The 27th Avenue block between Lake and 31st Street bustled with community life. The block included a Latino night club, a popular Indian-Bangladeshi restaurant, and a community organization serving Native American youth. But that was before George Floyd’s murder in 2020, and the civil unrest that destroyed much of downtown Longfellow, including the block on 27th Avenue.
Now, two years later, Meena Natarajan hopes to breathe new life into this key Lake Street commercial node. Natarajan plans to relocate the Pangea World Theater, which she heads as executive director, from its current home in Lyn Lake to the largely vacant 27th Avenue block.
Natarajan’s organization seeks “to build bridges across multiple cultures and creates sacred and intersectional spaces,” according to the group’s website. “Through art, theater and creative organizing, we strive for a just world where people treat each other with honor and respect. We believe that artists are seers giving voice and language to the world we envision.”
While construction of Pangea’s new center is still several years away, the foundation for this promising project has already been put in place. The arts group has created a unique partnership with Holy Trinity Lutheran Church, located down the street from the proposed theater site.
Prior to the events of 2020, the site served as the home for MIGIZI, a Native American social service agency. “Holy Trinity has had a long history with MIGIZI,” explained Ingrid Rasmussen, the church’s lead pastor. “We have partnered with their organization on a wide range of efforts. When MIGIZI decided to move farther west on Lake Street, they told us they wanted to keep the ownership of their parcel within the BIPOC community.”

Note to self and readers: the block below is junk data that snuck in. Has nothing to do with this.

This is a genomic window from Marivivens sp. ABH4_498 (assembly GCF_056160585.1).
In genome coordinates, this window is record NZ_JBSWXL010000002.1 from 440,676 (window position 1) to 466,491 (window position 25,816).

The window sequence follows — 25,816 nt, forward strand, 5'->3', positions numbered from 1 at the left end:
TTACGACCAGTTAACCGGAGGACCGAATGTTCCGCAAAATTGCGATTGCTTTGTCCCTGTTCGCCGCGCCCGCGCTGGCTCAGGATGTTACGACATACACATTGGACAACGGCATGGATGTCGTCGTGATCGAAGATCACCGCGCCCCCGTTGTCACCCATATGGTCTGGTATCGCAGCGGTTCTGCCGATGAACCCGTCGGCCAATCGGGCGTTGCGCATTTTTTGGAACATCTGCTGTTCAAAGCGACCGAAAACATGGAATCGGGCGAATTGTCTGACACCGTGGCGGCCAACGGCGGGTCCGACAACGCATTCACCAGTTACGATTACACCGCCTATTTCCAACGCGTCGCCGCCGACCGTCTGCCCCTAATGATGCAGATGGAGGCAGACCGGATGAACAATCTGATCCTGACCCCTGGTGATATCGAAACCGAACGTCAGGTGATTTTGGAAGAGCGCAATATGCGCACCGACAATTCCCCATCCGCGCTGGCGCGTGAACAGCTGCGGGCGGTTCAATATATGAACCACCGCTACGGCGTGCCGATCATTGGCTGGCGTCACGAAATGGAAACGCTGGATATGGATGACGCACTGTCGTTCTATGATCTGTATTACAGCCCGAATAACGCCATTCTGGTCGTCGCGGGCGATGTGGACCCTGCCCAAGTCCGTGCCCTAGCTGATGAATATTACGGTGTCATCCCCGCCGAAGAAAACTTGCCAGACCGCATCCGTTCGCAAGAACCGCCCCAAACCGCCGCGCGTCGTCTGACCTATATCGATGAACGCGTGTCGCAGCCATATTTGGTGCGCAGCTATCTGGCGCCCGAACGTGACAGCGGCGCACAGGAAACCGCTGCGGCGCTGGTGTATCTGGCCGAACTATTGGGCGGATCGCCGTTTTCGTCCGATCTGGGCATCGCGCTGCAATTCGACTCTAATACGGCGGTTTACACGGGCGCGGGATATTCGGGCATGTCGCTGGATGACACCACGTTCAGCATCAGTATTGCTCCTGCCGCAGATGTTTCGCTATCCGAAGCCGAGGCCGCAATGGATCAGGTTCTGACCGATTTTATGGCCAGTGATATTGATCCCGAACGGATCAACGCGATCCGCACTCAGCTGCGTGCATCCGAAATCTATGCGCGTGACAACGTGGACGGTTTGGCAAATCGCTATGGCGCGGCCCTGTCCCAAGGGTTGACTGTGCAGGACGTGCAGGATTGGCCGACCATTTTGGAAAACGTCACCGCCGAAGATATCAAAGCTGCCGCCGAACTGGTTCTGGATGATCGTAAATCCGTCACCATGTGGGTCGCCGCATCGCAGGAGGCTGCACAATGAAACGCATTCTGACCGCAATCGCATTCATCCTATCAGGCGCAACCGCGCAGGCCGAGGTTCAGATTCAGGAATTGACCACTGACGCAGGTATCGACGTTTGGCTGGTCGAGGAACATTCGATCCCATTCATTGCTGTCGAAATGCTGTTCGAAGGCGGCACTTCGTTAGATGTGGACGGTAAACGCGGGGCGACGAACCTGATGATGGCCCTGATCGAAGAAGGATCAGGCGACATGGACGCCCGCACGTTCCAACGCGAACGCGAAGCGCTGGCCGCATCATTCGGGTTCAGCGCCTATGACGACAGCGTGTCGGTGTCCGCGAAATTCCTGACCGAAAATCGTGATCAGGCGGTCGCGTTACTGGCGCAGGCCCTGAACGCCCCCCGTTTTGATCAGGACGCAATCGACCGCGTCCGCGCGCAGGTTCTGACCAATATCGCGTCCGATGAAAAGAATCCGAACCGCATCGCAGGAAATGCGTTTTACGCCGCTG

Rasmussen and her congregation knew there were outside groups interested in the property so Holy Trinity decided to purchase the site. “Everything had to happen quickly,” Rasmussen said. “There was no time to put together a pre-development plan. We at Holy Trinity decided that we could act as a short-term land bank for the site, in order to keep it in community hands. We purchased the property and are holding it for Pangea until the theater is ready to move ahead with its development project.”
Rasmussen and Natarajan had connected through Longfellow Rising, a new organization working to revitalize 27th and Lake. “Pangea has been in involved is the 27th and Lake community for quite a while. We have staged performances at the Hook and Ladder so we know the community.” Natarajan said. “After getting to know Ingrid through Longfellow Rising, we realized that our two organizations were a good match. That our partnership came together so quickly says a lot about the church and its commitment to social justice. It also says a lot about Ingrid, who she is and her leadership abilities.”
Natarajan says that Pangea’s new facility on 27th Avenue will have multiple uses. “We want it to be a living building, a building that reflects the ideals of environmental justice and social justice. We will have a performance space, but we want to do other things. We want to grow food and make the center a community gathering place with a coffee shop.
“During our 26-year history, social justice has always been a key principle that guides our programming. We are particularly interested in expanding opportunities for theater directors who are women and people of color. Those groups have historically been under represented in the ranks of performance directors. Poetry displays in the windows of shops along Lake Street is also one of our projects.”